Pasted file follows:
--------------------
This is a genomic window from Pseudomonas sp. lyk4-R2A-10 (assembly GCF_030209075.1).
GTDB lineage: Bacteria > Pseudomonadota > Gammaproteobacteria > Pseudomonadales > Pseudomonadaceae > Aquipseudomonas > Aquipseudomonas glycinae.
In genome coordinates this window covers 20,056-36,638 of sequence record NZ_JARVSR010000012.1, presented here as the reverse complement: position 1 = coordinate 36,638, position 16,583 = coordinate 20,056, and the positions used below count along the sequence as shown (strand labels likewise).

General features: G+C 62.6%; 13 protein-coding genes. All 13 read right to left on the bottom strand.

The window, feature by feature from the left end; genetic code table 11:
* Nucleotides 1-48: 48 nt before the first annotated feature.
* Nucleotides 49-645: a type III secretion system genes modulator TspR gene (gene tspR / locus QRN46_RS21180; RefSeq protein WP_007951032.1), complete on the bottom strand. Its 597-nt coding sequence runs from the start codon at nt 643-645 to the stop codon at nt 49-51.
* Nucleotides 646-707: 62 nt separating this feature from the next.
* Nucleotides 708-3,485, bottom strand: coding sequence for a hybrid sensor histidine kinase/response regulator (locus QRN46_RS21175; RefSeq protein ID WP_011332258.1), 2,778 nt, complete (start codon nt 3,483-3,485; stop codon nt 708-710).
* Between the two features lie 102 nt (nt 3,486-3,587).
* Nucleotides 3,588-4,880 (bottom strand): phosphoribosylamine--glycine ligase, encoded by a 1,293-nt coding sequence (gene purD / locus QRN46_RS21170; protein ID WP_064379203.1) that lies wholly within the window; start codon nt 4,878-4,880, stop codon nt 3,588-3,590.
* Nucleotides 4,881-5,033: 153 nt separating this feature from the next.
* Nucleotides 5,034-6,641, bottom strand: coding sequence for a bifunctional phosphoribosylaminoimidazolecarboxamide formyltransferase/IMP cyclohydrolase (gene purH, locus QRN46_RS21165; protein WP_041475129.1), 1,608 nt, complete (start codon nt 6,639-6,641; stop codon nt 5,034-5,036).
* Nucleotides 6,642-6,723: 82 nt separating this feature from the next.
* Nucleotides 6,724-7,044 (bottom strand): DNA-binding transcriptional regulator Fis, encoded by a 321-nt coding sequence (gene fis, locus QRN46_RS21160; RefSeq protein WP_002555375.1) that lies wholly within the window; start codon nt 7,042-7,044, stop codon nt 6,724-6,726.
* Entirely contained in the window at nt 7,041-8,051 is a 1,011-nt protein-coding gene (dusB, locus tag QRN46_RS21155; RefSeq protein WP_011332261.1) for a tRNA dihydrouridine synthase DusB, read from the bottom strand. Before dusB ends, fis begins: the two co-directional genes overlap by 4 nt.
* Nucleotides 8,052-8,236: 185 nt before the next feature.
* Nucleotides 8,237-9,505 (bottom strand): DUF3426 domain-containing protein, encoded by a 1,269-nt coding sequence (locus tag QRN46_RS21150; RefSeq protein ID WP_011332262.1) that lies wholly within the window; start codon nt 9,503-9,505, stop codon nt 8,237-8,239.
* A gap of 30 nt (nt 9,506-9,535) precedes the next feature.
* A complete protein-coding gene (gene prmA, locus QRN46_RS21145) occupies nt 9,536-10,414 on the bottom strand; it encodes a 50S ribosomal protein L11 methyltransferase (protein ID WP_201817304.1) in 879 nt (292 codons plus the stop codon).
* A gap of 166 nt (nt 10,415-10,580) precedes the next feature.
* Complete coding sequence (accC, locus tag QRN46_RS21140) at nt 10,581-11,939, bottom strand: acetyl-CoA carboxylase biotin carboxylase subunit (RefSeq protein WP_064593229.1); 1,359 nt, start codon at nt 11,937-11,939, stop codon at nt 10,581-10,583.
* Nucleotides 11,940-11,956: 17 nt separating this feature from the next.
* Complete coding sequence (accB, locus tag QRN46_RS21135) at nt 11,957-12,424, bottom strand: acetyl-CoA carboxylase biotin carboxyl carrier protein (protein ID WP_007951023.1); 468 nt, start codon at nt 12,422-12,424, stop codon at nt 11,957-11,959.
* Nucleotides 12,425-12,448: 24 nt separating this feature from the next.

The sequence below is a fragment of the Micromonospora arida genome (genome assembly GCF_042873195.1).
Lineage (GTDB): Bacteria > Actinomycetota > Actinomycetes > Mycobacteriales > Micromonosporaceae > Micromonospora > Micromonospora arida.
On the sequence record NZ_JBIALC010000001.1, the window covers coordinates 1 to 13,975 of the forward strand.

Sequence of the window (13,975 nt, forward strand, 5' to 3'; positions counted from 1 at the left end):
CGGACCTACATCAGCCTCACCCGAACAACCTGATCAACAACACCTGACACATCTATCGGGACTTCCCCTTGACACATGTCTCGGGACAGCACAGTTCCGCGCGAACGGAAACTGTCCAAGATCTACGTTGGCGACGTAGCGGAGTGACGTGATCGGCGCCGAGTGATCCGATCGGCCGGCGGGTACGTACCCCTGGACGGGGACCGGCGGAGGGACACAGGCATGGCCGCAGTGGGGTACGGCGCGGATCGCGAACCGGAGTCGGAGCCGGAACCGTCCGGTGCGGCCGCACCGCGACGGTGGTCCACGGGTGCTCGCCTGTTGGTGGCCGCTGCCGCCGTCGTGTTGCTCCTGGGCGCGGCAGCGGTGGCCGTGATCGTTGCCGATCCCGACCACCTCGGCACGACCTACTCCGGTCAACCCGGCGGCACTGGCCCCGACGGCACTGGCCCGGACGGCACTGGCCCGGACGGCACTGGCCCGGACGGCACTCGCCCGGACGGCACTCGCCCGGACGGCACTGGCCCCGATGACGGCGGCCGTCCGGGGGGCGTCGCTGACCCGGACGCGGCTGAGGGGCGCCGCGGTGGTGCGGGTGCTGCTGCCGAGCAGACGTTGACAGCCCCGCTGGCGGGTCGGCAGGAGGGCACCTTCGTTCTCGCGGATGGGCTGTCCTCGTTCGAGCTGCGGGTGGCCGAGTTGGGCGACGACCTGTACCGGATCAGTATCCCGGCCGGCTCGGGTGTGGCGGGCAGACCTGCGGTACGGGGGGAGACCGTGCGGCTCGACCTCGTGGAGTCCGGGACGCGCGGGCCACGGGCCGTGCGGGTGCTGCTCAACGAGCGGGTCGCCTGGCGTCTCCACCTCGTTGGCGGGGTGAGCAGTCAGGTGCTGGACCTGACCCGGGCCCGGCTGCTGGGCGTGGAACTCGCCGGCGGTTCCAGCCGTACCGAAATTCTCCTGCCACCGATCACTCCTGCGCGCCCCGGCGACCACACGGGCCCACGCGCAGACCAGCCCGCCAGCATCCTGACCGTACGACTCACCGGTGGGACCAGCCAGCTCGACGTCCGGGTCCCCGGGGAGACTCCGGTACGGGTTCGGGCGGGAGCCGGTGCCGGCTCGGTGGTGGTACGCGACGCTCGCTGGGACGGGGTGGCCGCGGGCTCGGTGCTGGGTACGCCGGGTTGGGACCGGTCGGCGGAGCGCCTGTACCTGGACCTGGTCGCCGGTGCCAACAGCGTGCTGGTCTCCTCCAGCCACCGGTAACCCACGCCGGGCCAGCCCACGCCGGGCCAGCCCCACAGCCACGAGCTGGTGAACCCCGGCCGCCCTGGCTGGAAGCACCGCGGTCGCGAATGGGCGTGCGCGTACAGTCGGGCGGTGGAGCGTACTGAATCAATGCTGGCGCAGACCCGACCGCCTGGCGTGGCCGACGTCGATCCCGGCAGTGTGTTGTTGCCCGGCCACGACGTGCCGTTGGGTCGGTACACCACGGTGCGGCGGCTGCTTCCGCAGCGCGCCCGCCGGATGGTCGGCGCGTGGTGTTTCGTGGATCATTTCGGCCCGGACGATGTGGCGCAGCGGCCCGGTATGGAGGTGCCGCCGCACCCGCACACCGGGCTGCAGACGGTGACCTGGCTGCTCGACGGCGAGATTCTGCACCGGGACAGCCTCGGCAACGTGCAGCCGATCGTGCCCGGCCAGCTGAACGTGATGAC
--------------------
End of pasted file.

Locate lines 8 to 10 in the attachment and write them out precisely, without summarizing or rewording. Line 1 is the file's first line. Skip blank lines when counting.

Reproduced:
* Nucleotides 646-707: 62 nt separating this feature from the next.
* Nucleotides 708-3,485, bottom strand: coding sequence for a hybrid sensor histidine kinase/response regulator (locus QRN46_RS21175; RefSeq protein ID WP_011332258.1), 2,778 nt, complete (start codon nt 3,483-3,485; stop codon nt 708-710).
* Between the two features lie 102 nt (nt 3,486-3,587).